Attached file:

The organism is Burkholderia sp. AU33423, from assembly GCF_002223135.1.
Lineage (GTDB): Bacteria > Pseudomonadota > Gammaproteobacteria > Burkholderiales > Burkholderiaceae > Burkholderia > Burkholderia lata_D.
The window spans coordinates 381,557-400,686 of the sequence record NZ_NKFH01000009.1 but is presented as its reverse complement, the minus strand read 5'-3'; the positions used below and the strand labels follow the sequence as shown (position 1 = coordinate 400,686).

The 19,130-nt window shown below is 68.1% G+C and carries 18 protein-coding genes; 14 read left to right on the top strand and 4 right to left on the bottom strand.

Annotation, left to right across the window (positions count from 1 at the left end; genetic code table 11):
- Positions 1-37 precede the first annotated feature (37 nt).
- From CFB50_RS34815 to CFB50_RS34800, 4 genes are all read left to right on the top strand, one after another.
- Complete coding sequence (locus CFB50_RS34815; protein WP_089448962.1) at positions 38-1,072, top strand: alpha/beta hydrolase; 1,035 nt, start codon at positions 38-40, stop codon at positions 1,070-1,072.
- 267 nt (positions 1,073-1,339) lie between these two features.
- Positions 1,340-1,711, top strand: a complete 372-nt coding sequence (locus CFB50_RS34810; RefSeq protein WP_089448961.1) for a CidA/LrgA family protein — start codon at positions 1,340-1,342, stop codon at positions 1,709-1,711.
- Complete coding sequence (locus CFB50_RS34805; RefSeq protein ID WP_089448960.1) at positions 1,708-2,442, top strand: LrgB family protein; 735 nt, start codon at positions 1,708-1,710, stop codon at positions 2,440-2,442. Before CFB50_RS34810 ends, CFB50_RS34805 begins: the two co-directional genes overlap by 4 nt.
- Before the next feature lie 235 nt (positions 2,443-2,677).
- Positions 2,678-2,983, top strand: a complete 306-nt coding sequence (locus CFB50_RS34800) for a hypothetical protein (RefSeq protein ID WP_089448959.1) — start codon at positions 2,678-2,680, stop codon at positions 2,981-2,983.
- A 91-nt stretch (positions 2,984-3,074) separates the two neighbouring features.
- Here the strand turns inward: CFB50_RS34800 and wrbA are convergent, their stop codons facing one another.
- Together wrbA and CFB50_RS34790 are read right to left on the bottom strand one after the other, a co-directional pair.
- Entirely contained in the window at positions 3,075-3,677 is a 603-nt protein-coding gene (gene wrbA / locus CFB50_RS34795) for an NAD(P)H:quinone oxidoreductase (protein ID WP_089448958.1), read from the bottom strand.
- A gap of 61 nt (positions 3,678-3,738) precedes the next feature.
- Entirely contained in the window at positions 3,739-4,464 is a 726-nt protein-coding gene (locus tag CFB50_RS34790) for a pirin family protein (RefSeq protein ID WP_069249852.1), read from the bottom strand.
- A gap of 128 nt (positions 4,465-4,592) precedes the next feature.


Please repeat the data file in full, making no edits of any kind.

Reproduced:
The organism is Burkholderia sp. AU33423, from assembly GCF_002223135.1.
Lineage (GTDB): Bacteria > Pseudomonadota > Gammaproteobacteria > Burkholderiales > Burkholderiaceae > Burkholderia > Burkholderia lata_D.
The window spans coordinates 381,557-400,686 of the sequence record NZ_NKFH01000009.1 but is presented as its reverse complement, the minus strand read 5'-3'; the positions used below and the strand labels follow the sequence as shown (position 1 = coordinate 400,686).

The 19,130-nt window shown below is 68.1% G+C and carries 18 protein-coding genes; 14 read left to right on the top strand and 4 right to left on the bottom strand.

Annotation, left to right across the window (positions count from 1 at the left end; genetic code table 11):
- Positions 1-37 precede the first annotated feature (37 nt).
- From CFB50_RS34815 to CFB50_RS34800, 4 genes are all read left to right on the top strand, one after another.
- Complete coding sequence (locus CFB50_RS34815; protein WP_089448962.1) at positions 38-1,072, top strand: alpha/beta hydrolase; 1,035 nt, start codon at positions 38-40, stop codon at positions 1,070-1,072.
- 267 nt (positions 1,073-1,339) lie between these two features.
- Positions 1,340-1,711, top strand: a complete 372-nt coding sequence (locus CFB50_RS34810; RefSeq protein WP_089448961.1) for a CidA/LrgA family protein — start codon at positions 1,340-1,342, stop codon at positions 1,709-1,711.
- Complete coding sequence (locus CFB50_RS34805; RefSeq protein ID WP_089448960.1) at positions 1,708-2,442, top strand: LrgB family protein; 735 nt, start codon at positions 1,708-1,710, stop codon at positions 2,440-2,442. Before CFB50_RS34810 ends, CFB50_RS34805 begins: the two co-directional genes overlap by 4 nt.
- Before the next feature lie 235 nt (positions 2,443-2,677).
- Positions 2,678-2,983, top strand: a complete 306-nt coding sequence (locus CFB50_RS34800) for a hypothetical protein (RefSeq protein ID WP_089448959.1) — start codon at positions 2,678-2,680, stop codon at positions 2,981-2,983.
- A 91-nt stretch (positions 2,984-3,074) separates the two neighbouring features.
- Here the strand turns inward: CFB50_RS34800 and wrbA are convergent, their stop codons facing one another.
- Together wrbA and CFB50_RS34790 are read right to left on the bottom strand one after the other, a co-directional pair.
- Entirely contained in the window at positions 3,075-3,677 is a 603-nt protein-coding gene (gene wrbA / locus CFB50_RS34795) for an NAD(P)H:quinone oxidoreductase (protein ID WP_089448958.1), read from the bottom strand.
- A gap of 61 nt (positions 3,678-3,738) precedes the next feature.
- Entirely contained in the window at positions 3,739-4,464 is a 726-nt protein-coding gene (locus tag CFB50_RS34790) for a pirin family protein (RefSeq protein ID WP_069249852.1), read from the bottom strand.
- A gap of 128 nt (positions 4,465-4,592) precedes the next feature.